Advanced Modeling Benefits Wind Farms

May 25, 2011 | Advanced computing resources optimize the site selection of wind farms.

Not Your Parents' CFD

Oct 13, 2010 | Outdated beliefs stand in the way of greater CFD adoption.

Manufacturers Turn to HPC to Cut Testing Costs

Oct 06, 2010 | Supercomputing saves money by reducing the need for physical testing.

HPC Technology Makes Car Safety Job 1

Aug 05, 2010 | Automakers turn to computer simulations to design safer vehicles.

Sponsored Whitepapers

Technical Computing for a New Era

07/30/2013 | IBM | This white paper examines various means of adapting technical computing tools to accelerate product and services innovation across a range of commercial industries such as manufacturing, financial services, energy, healthcare, entertainment and retail. No longer is technically advanced computing limited to the confines of big government labs and academic centers. Today it is available to a wide range of organizations seeking a competitive edge.

The UberCloud HPC Experiment: Compendium of Case Studies

06/25/2013 | Intel | The UberCloud HPC Experiment has achieved the volunteer participation of 500 organizations and individuals from 48 countries with the aim of exploring the end-to-end process employed by digital manufacturing engineers to access and use remote computing resources in HPC centers and in the cloud. This Compendium of 25 case studies is an invaluable resource for engineers, managers and executives who believe in the strategic importance of applying advanced technologies to help drive their organization’s productivity to perceptible new levels.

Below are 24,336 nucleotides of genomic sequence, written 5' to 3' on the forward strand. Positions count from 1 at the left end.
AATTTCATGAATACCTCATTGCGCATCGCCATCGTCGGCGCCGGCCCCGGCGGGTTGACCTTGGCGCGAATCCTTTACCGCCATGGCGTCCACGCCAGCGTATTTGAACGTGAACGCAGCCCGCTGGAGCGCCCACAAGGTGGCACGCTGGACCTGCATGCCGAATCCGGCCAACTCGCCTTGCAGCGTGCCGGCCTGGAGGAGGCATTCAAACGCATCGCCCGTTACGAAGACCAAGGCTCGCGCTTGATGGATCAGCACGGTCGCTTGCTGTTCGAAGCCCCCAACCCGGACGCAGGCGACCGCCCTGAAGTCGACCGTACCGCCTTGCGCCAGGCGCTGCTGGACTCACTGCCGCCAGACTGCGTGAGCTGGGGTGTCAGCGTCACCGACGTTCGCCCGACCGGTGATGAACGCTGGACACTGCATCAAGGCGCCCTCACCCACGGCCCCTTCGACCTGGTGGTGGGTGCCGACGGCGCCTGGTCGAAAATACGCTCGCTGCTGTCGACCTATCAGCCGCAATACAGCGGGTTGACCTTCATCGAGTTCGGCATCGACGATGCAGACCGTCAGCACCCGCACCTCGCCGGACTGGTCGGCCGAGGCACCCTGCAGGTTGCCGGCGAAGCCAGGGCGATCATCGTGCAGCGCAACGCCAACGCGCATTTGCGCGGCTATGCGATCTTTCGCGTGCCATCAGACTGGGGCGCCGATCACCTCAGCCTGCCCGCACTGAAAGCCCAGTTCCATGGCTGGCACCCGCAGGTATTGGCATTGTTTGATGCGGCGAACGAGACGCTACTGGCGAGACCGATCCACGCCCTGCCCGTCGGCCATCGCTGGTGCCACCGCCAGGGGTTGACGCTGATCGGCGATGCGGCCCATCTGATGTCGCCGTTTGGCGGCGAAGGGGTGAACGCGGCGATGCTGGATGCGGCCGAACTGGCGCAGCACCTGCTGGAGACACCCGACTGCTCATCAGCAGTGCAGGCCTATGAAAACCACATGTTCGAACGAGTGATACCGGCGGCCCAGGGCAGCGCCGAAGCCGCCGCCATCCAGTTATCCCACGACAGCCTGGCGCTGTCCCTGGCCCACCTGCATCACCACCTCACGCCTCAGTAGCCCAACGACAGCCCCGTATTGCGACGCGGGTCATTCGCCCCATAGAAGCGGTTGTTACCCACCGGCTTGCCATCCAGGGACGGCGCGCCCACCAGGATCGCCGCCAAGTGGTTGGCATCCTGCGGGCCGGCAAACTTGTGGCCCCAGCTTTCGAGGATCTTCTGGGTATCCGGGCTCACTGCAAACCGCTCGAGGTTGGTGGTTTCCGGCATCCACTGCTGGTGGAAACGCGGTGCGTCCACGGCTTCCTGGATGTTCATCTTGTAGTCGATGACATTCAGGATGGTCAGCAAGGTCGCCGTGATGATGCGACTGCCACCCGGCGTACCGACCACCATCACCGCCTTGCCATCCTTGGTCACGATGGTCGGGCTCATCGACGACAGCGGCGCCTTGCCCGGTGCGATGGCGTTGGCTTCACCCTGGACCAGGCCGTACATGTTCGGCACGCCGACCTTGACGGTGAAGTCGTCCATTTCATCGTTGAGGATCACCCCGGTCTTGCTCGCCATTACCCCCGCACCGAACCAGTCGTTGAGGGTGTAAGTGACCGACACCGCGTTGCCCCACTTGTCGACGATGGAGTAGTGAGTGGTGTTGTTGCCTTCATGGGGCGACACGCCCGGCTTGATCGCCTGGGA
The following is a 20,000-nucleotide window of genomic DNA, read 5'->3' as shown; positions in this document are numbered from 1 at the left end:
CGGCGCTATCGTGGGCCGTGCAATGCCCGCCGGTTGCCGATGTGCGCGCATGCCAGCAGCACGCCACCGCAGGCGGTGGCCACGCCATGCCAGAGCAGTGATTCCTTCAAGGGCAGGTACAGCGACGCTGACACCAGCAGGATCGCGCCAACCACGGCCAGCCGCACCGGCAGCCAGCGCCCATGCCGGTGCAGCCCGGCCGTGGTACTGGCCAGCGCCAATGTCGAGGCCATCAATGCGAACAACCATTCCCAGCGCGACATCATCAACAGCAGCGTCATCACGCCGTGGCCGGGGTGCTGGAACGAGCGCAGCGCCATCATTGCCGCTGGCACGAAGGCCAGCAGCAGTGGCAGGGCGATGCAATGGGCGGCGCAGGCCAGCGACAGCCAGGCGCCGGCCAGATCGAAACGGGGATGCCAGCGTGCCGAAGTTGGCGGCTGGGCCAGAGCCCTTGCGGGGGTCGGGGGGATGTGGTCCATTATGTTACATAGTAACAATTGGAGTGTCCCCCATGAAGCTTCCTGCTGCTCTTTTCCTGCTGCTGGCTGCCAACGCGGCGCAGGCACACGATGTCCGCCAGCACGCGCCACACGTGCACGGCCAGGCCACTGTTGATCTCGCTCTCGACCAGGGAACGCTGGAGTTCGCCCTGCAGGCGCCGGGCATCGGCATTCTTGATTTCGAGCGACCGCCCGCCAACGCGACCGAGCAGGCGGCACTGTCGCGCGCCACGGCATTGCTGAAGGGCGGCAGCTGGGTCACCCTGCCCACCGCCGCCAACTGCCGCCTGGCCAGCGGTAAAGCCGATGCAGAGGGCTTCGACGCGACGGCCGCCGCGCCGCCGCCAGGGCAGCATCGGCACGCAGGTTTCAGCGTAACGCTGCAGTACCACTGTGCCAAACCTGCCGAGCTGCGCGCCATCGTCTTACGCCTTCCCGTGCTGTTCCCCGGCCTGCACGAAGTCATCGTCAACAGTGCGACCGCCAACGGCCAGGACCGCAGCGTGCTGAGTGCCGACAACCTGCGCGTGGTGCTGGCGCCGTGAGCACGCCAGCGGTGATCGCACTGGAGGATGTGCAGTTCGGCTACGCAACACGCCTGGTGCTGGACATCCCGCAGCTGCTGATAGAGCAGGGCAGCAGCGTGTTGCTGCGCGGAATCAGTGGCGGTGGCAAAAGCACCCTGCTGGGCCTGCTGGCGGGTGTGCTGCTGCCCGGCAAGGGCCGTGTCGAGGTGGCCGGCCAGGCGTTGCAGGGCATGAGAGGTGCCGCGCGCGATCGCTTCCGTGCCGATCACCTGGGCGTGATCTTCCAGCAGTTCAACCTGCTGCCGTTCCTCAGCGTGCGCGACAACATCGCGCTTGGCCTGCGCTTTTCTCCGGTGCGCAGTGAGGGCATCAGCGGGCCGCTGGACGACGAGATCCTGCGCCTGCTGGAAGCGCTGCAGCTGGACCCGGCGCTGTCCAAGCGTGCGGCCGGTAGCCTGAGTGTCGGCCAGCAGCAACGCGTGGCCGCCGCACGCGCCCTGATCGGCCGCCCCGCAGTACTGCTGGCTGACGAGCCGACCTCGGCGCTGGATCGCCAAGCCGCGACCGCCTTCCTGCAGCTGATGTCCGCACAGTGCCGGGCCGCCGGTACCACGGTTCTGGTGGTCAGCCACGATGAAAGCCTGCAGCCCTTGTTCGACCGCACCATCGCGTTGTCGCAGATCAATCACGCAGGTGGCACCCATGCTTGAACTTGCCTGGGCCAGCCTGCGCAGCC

Conferences and Events

Featured Events

Copyright © 2011-2014 Tabor Communications, Inc. All Rights Reserved.
Digital Manufacturing Report is a registered trademark of Tabor Communications, Inc. Use of this site is governed by our Terms of Use and Privacy Policy.
Reproduction in whole or in part in any form or medium without express written permission of Tabor Communications Inc. is prohibited.
Powered by Xtenit.